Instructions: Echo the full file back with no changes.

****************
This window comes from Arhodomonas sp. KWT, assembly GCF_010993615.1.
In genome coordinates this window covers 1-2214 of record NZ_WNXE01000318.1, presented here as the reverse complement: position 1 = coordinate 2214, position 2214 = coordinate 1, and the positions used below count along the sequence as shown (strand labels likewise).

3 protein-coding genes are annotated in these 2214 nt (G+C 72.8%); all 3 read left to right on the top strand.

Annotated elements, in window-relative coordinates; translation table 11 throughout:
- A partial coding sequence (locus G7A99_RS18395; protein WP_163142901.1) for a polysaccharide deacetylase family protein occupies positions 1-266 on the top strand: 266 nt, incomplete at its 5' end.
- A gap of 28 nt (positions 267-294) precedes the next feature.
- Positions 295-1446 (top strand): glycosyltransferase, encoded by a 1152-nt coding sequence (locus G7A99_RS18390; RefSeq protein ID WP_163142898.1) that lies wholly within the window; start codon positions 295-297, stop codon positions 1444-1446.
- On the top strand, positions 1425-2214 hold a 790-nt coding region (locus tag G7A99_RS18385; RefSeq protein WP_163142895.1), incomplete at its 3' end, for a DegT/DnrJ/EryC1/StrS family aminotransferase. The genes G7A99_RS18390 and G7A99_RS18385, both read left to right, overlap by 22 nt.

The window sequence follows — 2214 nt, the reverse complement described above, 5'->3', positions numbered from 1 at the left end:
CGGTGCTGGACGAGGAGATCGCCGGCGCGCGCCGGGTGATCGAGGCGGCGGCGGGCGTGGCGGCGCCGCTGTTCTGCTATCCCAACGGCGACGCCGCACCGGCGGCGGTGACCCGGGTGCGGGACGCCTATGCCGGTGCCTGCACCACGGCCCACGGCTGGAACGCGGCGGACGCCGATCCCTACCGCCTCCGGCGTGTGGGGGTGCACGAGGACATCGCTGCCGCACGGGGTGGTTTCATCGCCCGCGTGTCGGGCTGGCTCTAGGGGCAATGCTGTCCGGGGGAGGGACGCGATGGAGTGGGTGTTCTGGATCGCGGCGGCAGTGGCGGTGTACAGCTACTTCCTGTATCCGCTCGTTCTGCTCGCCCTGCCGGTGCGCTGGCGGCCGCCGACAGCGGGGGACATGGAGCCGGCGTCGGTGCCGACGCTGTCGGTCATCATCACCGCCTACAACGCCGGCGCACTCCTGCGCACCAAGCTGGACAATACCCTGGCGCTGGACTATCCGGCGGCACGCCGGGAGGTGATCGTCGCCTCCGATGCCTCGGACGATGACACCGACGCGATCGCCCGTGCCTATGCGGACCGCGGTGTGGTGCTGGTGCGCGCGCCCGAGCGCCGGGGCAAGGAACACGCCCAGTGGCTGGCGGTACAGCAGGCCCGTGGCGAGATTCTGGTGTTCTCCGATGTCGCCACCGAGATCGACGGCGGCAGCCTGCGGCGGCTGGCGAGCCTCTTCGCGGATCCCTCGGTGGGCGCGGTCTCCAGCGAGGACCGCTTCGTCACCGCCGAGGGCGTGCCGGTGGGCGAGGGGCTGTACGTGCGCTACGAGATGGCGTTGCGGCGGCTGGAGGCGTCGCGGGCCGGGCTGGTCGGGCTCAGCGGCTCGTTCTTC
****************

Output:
This window comes from Arhodomonas sp. KWT, assembly GCF_010993615.1.
In genome coordinates this window covers 1-2214 of record NZ_WNXE01000318.1, presented here as the reverse complement: position 1 = coordinate 2214, position 2214 = coordinate 1, and the positions used below count along the sequence as shown (strand labels likewise).

3 protein-coding genes are annotated in these 2214 nt (G+C 72.8%); all 3 read left to right on the top strand.

Annotated elements, in window-relative coordinates; translation table 11 throughout:
- A partial coding sequence (locus G7A99_RS18395; protein WP_163142901.1) for a polysaccharide deacetylase family protein occupies positions 1-266 on the top strand: 266 nt, incomplete at its 5' end.
- A gap of 28 nt (positions 267-294) precedes the next feature.
- Positions 295-1446 (top strand): glycosyltransferase, encoded by a 1152-nt coding sequence (locus G7A99_RS18390; RefSeq protein ID WP_163142898.1) that lies wholly within the window; start codon positions 295-297, stop codon positions 1444-1446.
- On the top strand, positions 1425-2214 hold a 790-nt coding region (locus tag G7A99_RS18385; RefSeq protein WP_163142895.1), incomplete at its 3' end, for a DegT/DnrJ/EryC1/StrS family aminotransferase. The genes G7A99_RS18390 and G7A99_RS18385, both read left to right, overlap by 22 nt.

The window sequence follows — 2214 nt, the reverse complement described above, 5'->3', positions numbered from 1 at the left end:
CGGTGCTGGACGAGGAGATCGCCGGCGCGCGCCGGGTGATCGAGGCGGCGGCGGGCGTGGCGGCGCCGCTGTTCTGCTATCCCAACGGCGACGCCGCACCGGCGGCGGTGACCCGGGTGCGGGACGCCTATGCCGGTGCCTGCACCACGGCCCACGGCTGGAACGCGGCGGACGCCGATCCCTACCGCCTCCGGCGTGTGGGGGTGCACGAGGACATCGCTGCCGCACGGGGTGGTTTCATCGCCCGCGTGTCGGGCTGGCTCTAGGGGCAATGCTGTCCGGGGGAGGGACGCGATGGAGTGGGTGTTCTGGATCGCGGCGGCAGTGGCGGTGTACAGCTACTTCCTGTATCCGCTCGTTCTGCTCGCCCTGCCGGTGCGCTGGCGGCCGCCGACAGCGGGGGACATGGAGCCGGCGTCGGTGCCGACGCTGTCGGTCATCATCACCGCCTACAACGCCGGCGCACTCCTGCGCACCAAGCTGGACAATACCCTGGCGCTGGACTATCCGGCGGCACGCCGGGAGGTGATCGTCGCCTCCGATGCCTCGGACGATGACACCGACGCGATCGCCCGTGCCTATGCGGACCGCGGTGTGGTGCTGGTGCGCGCGCCCGAGCGCCGGGGCAAGGAACACGCCCAGTGGCTGGCGGTACAGCAGGCCCGTGGCGAGATTCTGGTGTTCTCCGATGTCGCCACCGAGATCGACGGCGGCAGCCTGCGGCGGCTGGCGAGCCTCTTCGCGGATCCCTCGGTGGGCGCGGTCTCCAGCGAGGACCGCTTCGTCACCGCCGAGGGCGTGCCGGTGGGCGAGGGGCTGTACGTGCGCTACGAGATGGCGTTGCGGCGGCTGGAGGCGTCGCGGGCCGGGCTGGTCGGGCTCAGCGGCTCGTTCTTC